By Angelo Persichilli The Hill Times
The deal between Torstar and Postmedia, on surface, looked like one of the most important business deal in Canadian history. In reality, it was a strategic retreat signing the death sentence of local papers and building barricades around their main publications. If they don’t change the approach towards the new reality, this is going to be one of the last few acts of an old show starring the fading and obsolete once almighty print media powerhouses.
After the Torstar-Postmedia announcement, I have heard, again, people decrying the “death of journalism”, or, more specifically, “local journalism”, the concentration of power, diminishing competition and the threat to the freedom of speech. Others denounced the destruction of the social fabric of our local communities and the first step to the loss of our Canadian identity.
Wow, let’s hit the pause button for a moment and take a deep breath; if we do, we will realize that the deal is only a further sign of the approaching end of the print media, both local and national. This is neither a local or Canadian national problem, this change is affecting giants like The New York Times or Time Inc.
The question is if we are able to cope with these changes. From what I see, the answer is not encouraging.
Let’s focus on Torstar-Postmedia announcement.
It is hardly a surprise. It is, or it should be, an evolution towards a paperless media. New generations don’t hold a print paper, any paper, in their hands for almost a decade.
Local papers lately became containers to deliver ad leaflets. With some exceptions, only a decreasing group of people looking for deals to buy cheap cooking oil, milk or, the most sophisticated, some soon to be discontinued discounted electronics are reading them. And even that business is facing out because commercial organizations are resorting to private distributors at a cheaper price.
Locally, journalism was never cared of, never mind promoted. Local talents were looked as the farm team for their main publications; they hardly sought out for hard core journalism to be investigate or report about local activities or development. And this not because of lack of talent. They were submerged with in-house production or press release editing from local politicians, MP or MPP giving away plaques or when reading a statement in the House.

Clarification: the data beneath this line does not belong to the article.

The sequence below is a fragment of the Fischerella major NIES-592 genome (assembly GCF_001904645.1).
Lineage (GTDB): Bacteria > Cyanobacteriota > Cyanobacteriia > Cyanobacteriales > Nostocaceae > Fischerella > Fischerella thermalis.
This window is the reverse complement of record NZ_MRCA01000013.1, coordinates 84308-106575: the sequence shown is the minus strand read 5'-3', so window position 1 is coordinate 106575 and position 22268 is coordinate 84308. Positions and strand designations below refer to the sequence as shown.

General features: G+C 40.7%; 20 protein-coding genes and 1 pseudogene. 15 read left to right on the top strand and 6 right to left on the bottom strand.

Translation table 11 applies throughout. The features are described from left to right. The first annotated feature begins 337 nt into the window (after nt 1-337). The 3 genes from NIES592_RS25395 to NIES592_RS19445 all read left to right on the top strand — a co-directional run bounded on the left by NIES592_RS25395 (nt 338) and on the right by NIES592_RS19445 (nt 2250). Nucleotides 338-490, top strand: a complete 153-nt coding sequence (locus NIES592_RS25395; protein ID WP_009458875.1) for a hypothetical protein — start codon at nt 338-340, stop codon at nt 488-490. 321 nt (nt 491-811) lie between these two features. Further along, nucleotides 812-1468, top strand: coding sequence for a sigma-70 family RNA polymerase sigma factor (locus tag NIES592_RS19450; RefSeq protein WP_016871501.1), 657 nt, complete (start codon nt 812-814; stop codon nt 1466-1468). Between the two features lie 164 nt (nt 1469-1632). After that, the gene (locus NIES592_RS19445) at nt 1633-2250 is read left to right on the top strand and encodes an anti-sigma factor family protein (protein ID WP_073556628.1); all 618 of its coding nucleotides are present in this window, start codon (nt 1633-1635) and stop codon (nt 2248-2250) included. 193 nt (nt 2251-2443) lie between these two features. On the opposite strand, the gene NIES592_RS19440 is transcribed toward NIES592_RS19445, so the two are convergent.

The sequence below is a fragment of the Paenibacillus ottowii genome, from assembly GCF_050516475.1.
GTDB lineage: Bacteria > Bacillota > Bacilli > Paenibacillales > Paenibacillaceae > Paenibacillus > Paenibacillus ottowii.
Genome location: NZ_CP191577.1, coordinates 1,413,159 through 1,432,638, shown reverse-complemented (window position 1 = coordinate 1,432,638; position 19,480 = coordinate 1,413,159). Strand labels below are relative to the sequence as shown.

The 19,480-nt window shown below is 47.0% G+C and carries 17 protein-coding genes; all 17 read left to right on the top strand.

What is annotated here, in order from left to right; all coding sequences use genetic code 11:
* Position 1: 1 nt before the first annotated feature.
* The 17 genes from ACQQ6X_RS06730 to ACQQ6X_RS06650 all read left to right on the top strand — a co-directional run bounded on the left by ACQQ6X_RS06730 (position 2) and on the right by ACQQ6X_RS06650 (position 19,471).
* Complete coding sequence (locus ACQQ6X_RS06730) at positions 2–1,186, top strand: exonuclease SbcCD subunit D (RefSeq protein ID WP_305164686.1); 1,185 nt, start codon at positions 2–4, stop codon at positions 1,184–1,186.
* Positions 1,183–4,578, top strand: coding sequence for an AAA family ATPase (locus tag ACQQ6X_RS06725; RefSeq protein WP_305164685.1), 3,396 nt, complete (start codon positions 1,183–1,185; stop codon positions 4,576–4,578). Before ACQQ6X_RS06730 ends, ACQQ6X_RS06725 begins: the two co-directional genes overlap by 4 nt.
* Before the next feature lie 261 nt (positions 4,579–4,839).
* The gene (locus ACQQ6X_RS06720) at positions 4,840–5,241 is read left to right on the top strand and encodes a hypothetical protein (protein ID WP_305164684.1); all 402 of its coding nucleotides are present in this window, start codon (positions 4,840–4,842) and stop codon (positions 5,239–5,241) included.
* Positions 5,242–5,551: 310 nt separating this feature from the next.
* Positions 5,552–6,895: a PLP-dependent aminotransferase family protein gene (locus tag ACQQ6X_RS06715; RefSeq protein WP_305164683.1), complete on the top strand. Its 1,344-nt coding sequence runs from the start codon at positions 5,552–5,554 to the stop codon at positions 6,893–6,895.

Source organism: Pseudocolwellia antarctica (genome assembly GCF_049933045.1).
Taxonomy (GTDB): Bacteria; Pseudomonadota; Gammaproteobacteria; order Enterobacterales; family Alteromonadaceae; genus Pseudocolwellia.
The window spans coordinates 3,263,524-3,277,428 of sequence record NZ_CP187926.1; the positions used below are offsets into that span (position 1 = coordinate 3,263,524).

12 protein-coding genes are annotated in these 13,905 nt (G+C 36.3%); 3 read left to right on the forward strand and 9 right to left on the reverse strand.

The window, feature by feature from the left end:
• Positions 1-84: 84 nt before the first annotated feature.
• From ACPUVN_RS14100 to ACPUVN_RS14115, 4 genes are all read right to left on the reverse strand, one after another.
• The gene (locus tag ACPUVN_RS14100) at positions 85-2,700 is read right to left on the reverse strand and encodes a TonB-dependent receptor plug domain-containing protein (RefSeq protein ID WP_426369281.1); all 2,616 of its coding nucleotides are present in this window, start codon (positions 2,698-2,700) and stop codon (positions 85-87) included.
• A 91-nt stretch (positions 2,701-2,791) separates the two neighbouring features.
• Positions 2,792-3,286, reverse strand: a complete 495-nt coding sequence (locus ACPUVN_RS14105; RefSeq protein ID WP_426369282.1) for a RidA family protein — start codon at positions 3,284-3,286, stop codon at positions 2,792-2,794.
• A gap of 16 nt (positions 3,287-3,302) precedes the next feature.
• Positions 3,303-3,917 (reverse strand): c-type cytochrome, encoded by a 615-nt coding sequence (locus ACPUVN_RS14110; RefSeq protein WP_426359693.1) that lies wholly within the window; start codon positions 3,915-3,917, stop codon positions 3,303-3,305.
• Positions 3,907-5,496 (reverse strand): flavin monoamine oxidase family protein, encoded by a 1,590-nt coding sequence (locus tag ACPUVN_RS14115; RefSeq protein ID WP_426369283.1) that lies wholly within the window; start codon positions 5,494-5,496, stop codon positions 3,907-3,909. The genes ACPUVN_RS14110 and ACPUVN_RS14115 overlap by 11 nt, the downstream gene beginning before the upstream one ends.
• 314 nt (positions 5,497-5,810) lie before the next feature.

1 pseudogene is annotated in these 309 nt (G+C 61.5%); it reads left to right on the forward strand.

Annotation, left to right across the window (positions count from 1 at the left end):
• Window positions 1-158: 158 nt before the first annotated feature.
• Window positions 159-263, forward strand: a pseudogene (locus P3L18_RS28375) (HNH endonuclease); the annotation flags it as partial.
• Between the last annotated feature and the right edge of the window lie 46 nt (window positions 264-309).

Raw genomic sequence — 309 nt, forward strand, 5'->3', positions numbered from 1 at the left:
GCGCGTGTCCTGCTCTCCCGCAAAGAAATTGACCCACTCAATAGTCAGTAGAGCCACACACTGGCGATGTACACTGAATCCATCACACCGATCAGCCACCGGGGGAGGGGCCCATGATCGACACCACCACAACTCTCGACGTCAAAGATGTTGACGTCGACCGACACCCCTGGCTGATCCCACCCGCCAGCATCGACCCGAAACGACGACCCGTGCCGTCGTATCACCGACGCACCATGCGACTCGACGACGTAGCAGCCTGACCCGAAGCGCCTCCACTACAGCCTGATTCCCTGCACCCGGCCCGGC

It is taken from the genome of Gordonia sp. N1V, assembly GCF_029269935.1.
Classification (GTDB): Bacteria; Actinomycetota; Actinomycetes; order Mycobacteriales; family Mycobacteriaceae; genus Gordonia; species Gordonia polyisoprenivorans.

Of course, all important community events, but don’t don’t call them journalism.
Owners never believed in local journalism.
I spoke in the past with journalists working in local news departments and their comments were the same: “We can’t do journalism because there are no resources, and when we have a scoop, we are asked to step aside and let the big boys to handle it.” Local papers were used to feed their main publications and let with the task to deliver advertising, some birthdays celebrations, replacing high school papers and reporting about small car crashes and break-inns through police press releases. Again, important duties, hardly journalism.
While we rightly knew everything about Rob Ford in Toronto, we knew little or nothing about how local municipalities were handling land developments, the future expansion of our satellite cities, caring about transportation or how the local administrations were shaping our social lives.
We left everything in the hands of politicians, developers and entrepreneurs, counting on their good faith, their competence and their honesty. The big absent were media with their necessary checks and balance.
Now that the plaques and awards given by some councilors to seniors group or the news of a cheap milk on sale are not enough to entice the new generations to read, for free, print papers, we complain that local news departments are closed, jobs lost, and we criticize governments because they don’t help.
Help to do what?! Asking taxpayers to pay money for papers that they don’t even read for free? Throwing taxpayers money into a black hole just to help print-media to survive for a few years more? Stop the new technology?
The government can and should give money to help for the transition, but media organizations must provide a plan about the transition, not because we should consider print media a protected race. Just closing down local papers to protect their main dying outlets doesn’t cut.